Accuracy in Media

Nikki Haley “is the latest White House big spender,”  Vogue reported Friday.

The magazine reported that the State Department reportedly spent more than $52,000 on curtains for her $58,000-per-month taxpayer-funded residence in New York City.

“Nikki Haley is the latest to join the ranks of those officials who apparently prefer things that come with high price tags (and at taxpayer expense),” the piece said.

The State Department endured a 25 percent budget cut, “but that didn’t stop the department from spending $52,701 to equip United Nations Ambassador Nikki Haley’s penthouse with custom, mechanical window curtains,” Think Progress wrote.

“New curtains installed last year in the official residence of Nikki Haley … cost the Trump administration more than $50,000 at a time when the State Department was facing budget cuts and a hiring freeze,” MSN wrote.

“State Department Spent $52,701 on Curtains for Nikki Haley’s Residence,” read the New York Times headline, whose Gardiner Harris broke the story. Harris took care to note the curtains were the finishing touches on the new 6,000-square-foot residence for the ambassador with sweeping views of New York City.

The decision to move to the new residence was made during the Obama administration, however. Haley did not order the curtains. The Trump administration did not authorize the money for either.

“A spokesman for Ms. Haley said plans to buy the curtains were made in 2016, during the Obama administration,” the Times reported in the fourth paragraph of its story. “Ms. Haley had no say in the purchase, he said.”

But the story continued to paint this as a matter of excess by Haley.

“Installation took place from March to August of last year, during Ms. Haley’s tenure as ambassador,” the Times wrote. That was less than two months after the Trump administration took office and barely a month after Haley moved in.  

“Ms. Haley’s curtains are more expensive than the $31,000 dining room set purchased for the office of Ben Carson.” They are not Haley’s curtains, and, as the Times did admit, ambassadors are not cabinet secretaries.

“How can you, on the one hand, tell diplomats that basic needs cannot be met and, on the other hand, spend more than $50,000 on a customized curtain system for the ambassador to the UN?” Brett Bruen, a White House official in the Obama administration, told the Times.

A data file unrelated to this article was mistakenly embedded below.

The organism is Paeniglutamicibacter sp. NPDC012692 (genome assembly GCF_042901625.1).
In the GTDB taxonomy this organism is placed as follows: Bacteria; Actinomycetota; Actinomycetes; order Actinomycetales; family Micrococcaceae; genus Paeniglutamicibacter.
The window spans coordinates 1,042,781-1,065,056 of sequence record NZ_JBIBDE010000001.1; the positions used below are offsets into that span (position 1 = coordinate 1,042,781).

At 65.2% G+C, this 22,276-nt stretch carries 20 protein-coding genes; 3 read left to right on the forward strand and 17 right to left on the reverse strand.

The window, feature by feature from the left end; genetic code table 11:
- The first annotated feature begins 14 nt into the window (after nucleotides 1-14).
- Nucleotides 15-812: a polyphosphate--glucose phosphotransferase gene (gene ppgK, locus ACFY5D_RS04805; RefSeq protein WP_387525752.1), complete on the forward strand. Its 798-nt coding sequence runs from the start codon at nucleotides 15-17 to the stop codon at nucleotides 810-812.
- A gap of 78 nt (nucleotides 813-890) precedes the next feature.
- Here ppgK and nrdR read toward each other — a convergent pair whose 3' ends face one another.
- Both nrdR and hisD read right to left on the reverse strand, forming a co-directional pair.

Patrick Kennedy, who was a management official in Obama’s State Department, said the curtains would be used for years and were needed for both security and entertainment purposes.

But the damage was done.

Haley is now included in the club of Trump administration officials the mainstream media has accused of taking advantage of their offices for material gain.

Vogue wrote: “If there’s one very appropriate pattern among Trump administration appointees and associates, it’s their penchant for big spending. (Trump, let’s remember, has a literally gold-plated New York residence.)

“The New York Times is reporting that Haley’s New York City apartment (near her workplace as United Nations ambassador) has $52,701 [in] ‘customized and mechanized curtains,’ which were purchased and paid for by the government despite a hiring freeze and other budget cuts at the UN.”

“Haley’s curtains can be added to a pantheon of Friends of Trump expenditures including Ben Carson’s $30,000 dining set, Tom Price’s jet-setting, Scott Pruitt’s Ritz-Carlton hand lotion, Duncan Hunter’s tequila, steaks, and Hawaiian shorts, Paul Manafort’s ostrich suits – the list goes on and, as do the Trump administration’s arguments that the United States can’t pay for much of its international aid work, or even health care for all its residence.”

It did not mention that Hunter is a congressman whose expenses did not involve Trump.

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